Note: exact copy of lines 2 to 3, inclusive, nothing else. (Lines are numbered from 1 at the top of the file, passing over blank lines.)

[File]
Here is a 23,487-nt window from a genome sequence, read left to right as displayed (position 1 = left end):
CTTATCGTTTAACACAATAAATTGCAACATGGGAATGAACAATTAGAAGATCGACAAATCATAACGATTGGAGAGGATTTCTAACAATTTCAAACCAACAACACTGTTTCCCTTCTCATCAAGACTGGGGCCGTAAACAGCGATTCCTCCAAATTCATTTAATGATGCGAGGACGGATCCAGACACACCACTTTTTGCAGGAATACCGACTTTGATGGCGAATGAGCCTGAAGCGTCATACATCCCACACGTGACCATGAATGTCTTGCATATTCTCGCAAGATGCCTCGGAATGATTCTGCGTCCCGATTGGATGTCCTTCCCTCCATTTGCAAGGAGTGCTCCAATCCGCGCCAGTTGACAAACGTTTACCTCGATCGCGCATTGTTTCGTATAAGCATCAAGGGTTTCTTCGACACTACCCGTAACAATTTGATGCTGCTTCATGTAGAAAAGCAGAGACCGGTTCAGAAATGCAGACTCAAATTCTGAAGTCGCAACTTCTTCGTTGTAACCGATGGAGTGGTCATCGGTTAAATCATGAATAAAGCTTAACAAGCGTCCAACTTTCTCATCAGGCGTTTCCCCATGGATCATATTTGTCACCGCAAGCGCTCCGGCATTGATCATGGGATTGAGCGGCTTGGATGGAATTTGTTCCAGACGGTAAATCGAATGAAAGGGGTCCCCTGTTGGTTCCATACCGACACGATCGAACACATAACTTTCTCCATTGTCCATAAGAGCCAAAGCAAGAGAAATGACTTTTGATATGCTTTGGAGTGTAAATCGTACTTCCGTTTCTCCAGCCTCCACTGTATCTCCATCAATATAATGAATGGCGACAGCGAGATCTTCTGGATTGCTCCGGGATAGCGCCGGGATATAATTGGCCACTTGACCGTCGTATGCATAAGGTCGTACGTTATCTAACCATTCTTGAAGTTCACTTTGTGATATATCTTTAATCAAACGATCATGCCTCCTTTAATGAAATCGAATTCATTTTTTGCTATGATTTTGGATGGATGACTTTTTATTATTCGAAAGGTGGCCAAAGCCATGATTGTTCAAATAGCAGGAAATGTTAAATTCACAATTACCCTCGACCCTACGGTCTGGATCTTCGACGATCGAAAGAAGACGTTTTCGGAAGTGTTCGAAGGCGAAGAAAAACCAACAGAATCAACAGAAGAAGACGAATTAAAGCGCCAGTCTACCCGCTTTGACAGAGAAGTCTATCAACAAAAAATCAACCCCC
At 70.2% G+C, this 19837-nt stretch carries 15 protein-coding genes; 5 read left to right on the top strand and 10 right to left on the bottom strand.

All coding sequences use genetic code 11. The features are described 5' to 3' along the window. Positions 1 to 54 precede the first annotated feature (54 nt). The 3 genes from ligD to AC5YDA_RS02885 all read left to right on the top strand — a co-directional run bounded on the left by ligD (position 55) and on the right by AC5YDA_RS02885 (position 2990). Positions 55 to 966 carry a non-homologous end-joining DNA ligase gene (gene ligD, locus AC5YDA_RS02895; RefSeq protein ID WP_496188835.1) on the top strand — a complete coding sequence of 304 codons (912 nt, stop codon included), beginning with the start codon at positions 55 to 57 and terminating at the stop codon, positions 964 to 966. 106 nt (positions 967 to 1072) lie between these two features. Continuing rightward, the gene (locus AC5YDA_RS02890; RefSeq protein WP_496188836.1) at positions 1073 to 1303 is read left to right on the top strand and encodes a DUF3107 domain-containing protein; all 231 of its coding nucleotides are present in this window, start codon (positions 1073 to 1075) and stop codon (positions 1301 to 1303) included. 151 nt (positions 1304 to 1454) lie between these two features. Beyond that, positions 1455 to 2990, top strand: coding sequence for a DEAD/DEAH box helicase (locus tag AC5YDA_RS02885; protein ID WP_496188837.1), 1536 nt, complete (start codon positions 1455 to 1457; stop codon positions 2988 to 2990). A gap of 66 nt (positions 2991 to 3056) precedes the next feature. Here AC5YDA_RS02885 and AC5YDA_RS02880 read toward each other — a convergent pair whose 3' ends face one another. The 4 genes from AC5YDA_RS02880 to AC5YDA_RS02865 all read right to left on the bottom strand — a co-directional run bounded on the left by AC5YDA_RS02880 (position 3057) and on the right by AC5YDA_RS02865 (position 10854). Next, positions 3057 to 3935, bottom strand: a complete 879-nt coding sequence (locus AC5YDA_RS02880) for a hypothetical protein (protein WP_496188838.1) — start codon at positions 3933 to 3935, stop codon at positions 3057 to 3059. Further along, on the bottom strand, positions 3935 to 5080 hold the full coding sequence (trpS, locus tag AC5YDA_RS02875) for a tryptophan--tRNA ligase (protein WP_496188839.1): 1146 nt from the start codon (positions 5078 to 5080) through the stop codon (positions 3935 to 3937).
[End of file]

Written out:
CTTATCGTTTAACACAATAAATTGCAACATGGGAATGAACAATTAGAAGATCGACAAATCATAACGATTGGAGAGGATTTCTAACAATTTCAAACCAACAACACTGTTTCCCTTCTCATCAAGACTGGGGCCGTAAACAGCGATTCCTCCAAATTCATTTAATGATGCGAGGACGGATCCAGACACACCACTTTTTGCAGGAATACCGACTTTGATGGCGAATGAGCCTGAAGCGTCATACATCCCACACGTGACCATGAATGTCTTGCATATTCTCGCAAGATGCCTCGGAATGATTCTGCGTCCCGATTGGATGTCCTTCCCTCCATTTGCAAGGAGTGCTCCAATCCGCGCCAGTTGACAAACGTTTACCTCGATCGCGCATTGTTTCGTATAAGCATCAAGGGTTTCTTCGACACTACCCGTAACAATTTGATGCTGCTTCATGTAGAAAAGCAGAGACCGGTTCAGAAATGCAGACTCAAATTCTGAAGTCGCAACTTCTTCGTTGTAACCGATGGAGTGGTCATCGGTTAAATCATGAATAAAGCTTAACAAGCGTCCAACTTTCTCATCAGGCGTTTCCCCATGGATCATATTTGTCACCGCAAGCGCTCCGGCATTGATCATGGGATTGAGCGGCTTGGATGGAATTTGTTCCAGACGGTAAATCGAATGAAAGGGGTCCCCTGTTGGTTCCATACCGACACGATCGAACACATAACTTTCTCCATTGTCCATAAGAGCCAAAGCAAGAGAAATGACTTTTGATATGCTTTGGAGTGTAAATCGTACTTCCGTTTCTCCAGCCTCCACTGTATCTCCATCAATATAATGAATGGCGACAGCGAGATCTTCTGGATTGCTCCGGGATAGCGCCGGGATATAATTGGCCACTTGACCGTCGTATGCATAAGGTCGTACGTTATCTAACCATTCTTGAAGTTCACTTTGTGATATATCTTTAATCAAACGATCATGCCTCCTTTAATGAAATCGAATTCATTTTTTGCTATGATTTTGGATGGATGACTTTTTATTATTCGAAAGGTGGCCAAAGCCATGATTGTTCAAATAGCAGGAAATGTTAAATTCACAATTACCCTCGACCCTACGGTCTGGATCTTCGACGATCGAAAGAAGACGTTTTCGGAAGTGTTCGAAGGCGAAGAAAAACCAACAGAATCAACAGAAGAAGACGAATTAAAGCGCCAGTCTACCCGCTTTGACAGAGAAGTCTATCAACAAAAAATCAACCCCC
At 70.2% G+C, this 19837-nt stretch carries 15 protein-coding genes; 5 read left to right on the top strand and 10 right to left on the bottom strand.